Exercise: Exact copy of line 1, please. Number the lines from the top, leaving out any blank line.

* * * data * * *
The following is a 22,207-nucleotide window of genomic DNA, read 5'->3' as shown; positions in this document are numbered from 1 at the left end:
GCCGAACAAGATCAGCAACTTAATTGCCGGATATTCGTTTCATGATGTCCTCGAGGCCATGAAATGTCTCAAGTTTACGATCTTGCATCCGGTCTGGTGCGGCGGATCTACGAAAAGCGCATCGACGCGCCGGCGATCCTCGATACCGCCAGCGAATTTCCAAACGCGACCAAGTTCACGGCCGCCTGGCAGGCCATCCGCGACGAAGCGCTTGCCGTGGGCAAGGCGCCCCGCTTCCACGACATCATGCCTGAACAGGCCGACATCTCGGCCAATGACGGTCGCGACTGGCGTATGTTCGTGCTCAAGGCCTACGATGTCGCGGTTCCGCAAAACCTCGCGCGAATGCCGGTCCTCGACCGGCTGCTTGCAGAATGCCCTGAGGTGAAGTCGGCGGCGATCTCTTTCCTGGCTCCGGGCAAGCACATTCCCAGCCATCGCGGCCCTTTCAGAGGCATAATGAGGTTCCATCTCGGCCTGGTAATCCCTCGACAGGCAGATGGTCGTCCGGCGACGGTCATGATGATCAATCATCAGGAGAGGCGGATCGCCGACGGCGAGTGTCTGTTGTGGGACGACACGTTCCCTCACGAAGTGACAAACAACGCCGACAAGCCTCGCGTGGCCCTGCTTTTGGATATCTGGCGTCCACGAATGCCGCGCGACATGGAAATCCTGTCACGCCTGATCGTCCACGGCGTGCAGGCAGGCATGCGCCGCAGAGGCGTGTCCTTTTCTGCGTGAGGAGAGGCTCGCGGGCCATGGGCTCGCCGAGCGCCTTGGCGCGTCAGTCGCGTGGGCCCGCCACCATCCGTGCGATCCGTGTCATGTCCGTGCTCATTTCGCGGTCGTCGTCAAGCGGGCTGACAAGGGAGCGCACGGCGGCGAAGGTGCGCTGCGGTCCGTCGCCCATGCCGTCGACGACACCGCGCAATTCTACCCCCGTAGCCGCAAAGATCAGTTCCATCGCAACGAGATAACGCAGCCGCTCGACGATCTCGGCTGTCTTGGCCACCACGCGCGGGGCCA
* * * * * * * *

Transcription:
The following is a 22,207-nucleotide window of genomic DNA, read 5'->3' as shown; positions in this document are numbered from 1 at the left end: